While getting close to the first marker I was ready to hop down below deck and get ready to assist shoving out the kite when I found that position had alredy been taken.  Sitting back on deck I just enjoyed the view while everyone else went to work on their tasks.  We rounded the marker and raised the kite without problem but the downwind run caused us (and everyone else) to suddenly lose a lot of their speed.  Shannon was placed against the boom to hold it out as far as possible but the rest of us just sat back and enjoyed the view.  Since we were able to stay on a single course for the whole run I just absorbed the sights of the other racers, admiring the colorful spinnakers of the other boats around us and their skill of rounding the next marker and beginning their upwind journey.  While sitting on the rail after we had started upwind once more Margie came to sit next to me and ask questions about my upcoming journey and tell me of her travels in Africa.  It was reassuring to hear that leaving your regular life behind to experience something new is completely worth it and you can (mostly) pick up your life right where you left off.

Since winds were not extremely high and there were no issues of the spinnaker going in the water or someone getting hit in the head with the boom, the rest of the race was mostly a pleasure cruise.  Since our upwind course off the wind was different from almost ever other boat based on the point of sail we could all get our best speed that night we spend most of our time by oursleves without the close call anticipation of ‘are we going to pass them?’.   There was a bit of excitement in the last 10 minutes of the last leg where there was a mad rush of boats to the last marker located at the Northwest end of the lake.  While off on our own we were closer North to the marker while the other remaining boats were all piled up on the West side.  Then the race was to see if we could get West before they could get North, but sadly they were closer.  As Island Dream rolled up to the finish us rail meat were now riding the low side trying to help gain as much speed as possible.  We hung out the lifelines with our toes touching the water and the jib pinned against our back.  Our finish horn sounded and we cheered, another race completed for Island Dream.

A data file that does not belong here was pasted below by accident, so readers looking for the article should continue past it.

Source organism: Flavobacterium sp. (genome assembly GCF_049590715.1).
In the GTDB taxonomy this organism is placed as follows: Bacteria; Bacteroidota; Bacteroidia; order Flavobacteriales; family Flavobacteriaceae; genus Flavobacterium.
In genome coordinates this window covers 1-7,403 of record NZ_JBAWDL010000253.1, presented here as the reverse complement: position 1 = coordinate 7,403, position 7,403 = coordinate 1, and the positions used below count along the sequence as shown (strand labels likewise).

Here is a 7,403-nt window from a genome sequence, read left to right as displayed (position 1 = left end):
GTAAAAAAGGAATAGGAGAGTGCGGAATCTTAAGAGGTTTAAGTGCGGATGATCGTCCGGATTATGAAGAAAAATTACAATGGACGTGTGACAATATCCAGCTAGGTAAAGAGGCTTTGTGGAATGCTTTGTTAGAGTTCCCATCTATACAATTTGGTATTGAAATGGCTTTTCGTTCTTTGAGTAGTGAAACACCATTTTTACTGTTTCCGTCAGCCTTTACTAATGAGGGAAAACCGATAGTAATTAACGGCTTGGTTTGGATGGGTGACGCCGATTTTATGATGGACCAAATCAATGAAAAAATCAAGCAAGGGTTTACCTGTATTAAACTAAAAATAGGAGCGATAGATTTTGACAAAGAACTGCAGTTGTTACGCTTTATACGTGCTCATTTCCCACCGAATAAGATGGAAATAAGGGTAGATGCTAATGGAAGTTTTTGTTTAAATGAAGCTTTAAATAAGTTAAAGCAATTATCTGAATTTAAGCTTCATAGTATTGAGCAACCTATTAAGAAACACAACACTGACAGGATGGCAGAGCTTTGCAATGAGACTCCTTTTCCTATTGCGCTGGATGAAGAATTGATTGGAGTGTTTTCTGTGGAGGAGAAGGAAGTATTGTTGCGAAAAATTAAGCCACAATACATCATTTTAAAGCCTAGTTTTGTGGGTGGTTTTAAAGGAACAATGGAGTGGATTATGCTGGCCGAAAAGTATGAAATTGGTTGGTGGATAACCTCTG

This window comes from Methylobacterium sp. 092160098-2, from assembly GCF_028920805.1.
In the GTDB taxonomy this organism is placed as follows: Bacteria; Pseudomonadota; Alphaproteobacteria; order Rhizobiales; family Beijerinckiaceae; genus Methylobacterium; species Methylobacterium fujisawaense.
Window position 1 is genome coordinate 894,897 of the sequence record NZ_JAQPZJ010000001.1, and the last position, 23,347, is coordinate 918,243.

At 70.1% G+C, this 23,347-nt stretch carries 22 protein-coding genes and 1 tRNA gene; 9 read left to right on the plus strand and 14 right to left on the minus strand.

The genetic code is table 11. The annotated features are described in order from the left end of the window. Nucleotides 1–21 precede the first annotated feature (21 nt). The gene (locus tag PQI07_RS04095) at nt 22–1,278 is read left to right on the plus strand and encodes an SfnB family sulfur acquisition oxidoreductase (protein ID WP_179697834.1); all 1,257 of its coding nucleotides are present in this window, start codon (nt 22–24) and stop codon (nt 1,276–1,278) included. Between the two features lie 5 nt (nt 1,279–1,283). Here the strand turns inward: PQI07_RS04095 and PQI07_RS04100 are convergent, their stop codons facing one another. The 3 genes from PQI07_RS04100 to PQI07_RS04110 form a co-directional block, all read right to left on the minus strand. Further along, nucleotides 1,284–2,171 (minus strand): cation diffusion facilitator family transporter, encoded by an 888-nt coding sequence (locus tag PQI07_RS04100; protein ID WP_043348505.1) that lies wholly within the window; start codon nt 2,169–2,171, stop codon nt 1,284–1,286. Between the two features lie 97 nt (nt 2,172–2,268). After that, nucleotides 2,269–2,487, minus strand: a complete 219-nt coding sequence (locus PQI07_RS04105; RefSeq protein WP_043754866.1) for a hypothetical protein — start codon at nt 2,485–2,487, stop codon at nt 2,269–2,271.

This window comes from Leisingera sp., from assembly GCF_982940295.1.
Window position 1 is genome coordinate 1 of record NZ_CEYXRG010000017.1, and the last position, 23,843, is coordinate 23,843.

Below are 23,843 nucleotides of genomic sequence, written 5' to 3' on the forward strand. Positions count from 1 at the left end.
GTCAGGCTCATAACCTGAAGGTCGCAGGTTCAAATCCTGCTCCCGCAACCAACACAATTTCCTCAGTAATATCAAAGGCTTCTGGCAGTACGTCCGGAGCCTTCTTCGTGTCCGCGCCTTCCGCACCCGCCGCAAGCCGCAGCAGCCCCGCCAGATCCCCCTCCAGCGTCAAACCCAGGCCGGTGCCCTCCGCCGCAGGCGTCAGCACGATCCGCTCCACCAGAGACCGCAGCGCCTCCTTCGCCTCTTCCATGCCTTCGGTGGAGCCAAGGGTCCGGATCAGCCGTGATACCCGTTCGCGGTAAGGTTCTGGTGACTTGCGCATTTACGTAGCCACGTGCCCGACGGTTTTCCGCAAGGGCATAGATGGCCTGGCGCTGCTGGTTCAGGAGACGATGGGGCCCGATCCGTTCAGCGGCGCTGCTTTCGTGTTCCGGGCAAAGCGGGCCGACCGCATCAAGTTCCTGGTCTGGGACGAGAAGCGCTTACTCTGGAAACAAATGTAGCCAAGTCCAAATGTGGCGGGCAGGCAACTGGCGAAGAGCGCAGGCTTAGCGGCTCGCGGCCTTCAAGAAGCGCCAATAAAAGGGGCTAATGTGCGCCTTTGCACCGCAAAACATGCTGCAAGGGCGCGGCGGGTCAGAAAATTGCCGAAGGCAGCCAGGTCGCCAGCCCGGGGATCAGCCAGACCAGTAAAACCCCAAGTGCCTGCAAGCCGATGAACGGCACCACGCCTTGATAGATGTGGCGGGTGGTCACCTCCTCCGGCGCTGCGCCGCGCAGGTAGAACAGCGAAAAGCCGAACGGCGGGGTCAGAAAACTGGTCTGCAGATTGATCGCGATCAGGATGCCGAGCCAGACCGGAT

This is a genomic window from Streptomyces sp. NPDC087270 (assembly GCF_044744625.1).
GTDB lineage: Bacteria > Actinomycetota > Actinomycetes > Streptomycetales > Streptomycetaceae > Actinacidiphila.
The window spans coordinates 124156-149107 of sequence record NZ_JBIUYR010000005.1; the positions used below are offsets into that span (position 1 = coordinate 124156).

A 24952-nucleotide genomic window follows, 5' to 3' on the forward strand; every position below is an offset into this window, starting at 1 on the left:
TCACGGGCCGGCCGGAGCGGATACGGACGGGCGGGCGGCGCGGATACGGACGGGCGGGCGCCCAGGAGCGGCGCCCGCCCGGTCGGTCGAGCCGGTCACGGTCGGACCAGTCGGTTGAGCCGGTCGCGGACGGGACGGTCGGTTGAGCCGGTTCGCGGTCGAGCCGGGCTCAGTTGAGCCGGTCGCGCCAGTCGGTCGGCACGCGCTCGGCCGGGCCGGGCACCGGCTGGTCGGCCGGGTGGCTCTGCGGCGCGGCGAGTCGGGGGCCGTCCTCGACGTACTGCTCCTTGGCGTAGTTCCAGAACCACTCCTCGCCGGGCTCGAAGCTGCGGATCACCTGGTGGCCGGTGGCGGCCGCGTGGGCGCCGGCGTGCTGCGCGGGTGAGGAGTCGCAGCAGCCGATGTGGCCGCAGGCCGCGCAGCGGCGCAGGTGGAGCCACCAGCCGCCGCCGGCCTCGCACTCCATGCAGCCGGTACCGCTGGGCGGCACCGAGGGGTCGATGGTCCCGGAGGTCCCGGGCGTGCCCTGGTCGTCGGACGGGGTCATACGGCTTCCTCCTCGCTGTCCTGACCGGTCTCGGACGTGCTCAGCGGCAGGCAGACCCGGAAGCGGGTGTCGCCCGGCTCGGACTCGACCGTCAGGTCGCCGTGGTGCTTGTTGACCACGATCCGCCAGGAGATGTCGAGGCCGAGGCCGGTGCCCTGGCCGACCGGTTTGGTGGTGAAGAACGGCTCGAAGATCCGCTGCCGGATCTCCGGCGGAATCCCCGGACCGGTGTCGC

Instead of heading back to the docks to open the cooler it was immediately ajar and out came these monsterous 24oz cans of Lime-A-Rita.  Three times larger than the normal 8oz size they come in (did you like my math there?).  Everyone wanted on the Lime-A-Rita bandwagon but there were not enough to go around.  That problem was quickly solved by emptying some water bottles on board and filling them with tequila flavored beer to pass around.  The sails were still up but we were slowly ambling back toward the dock with no rush to get there as there was still light in the sky and it was a beautiful night.  Just a few minutes into this pleasurable booze cruise I got a text from Matt that said he was locked out of the house and could I come home right away because no one else was going to be there for the rest of the night.  Looking at the happy faces of everyone on board who probably used Wednesdays as their big socializing night with friends, there was no way I was going to ask to have the motor turned on to get me back to the dock as soon as possible.  Matt had a vehicle and and iPhone, he’d be fine for a few hours.  Once the motor finally was tunred on because we were nearing the mooring field there was a consensus going around that everyone needed to check out Serendipity.  I pointed Tom towards our new spot out in BFE and everyone gathered on deck as we came closer.  There were Ooooos and Aaaaaahs all around and she was given approval for me to be able to travel aboard.  She was also given a Bud Light bath from everyone on ID as it is apparently good luck to spray beer on a departing boat (come on guys, no champagne?).  When we finally tied off at the docks I couldn’t ignore Matt’s pleads any longer and had to say quick good-byes to be on my way.  The good news is that there is still one more race next week with a going away celebration at the end.  And since Matt will be right by my side we’ll be able to party until after the stars have come up.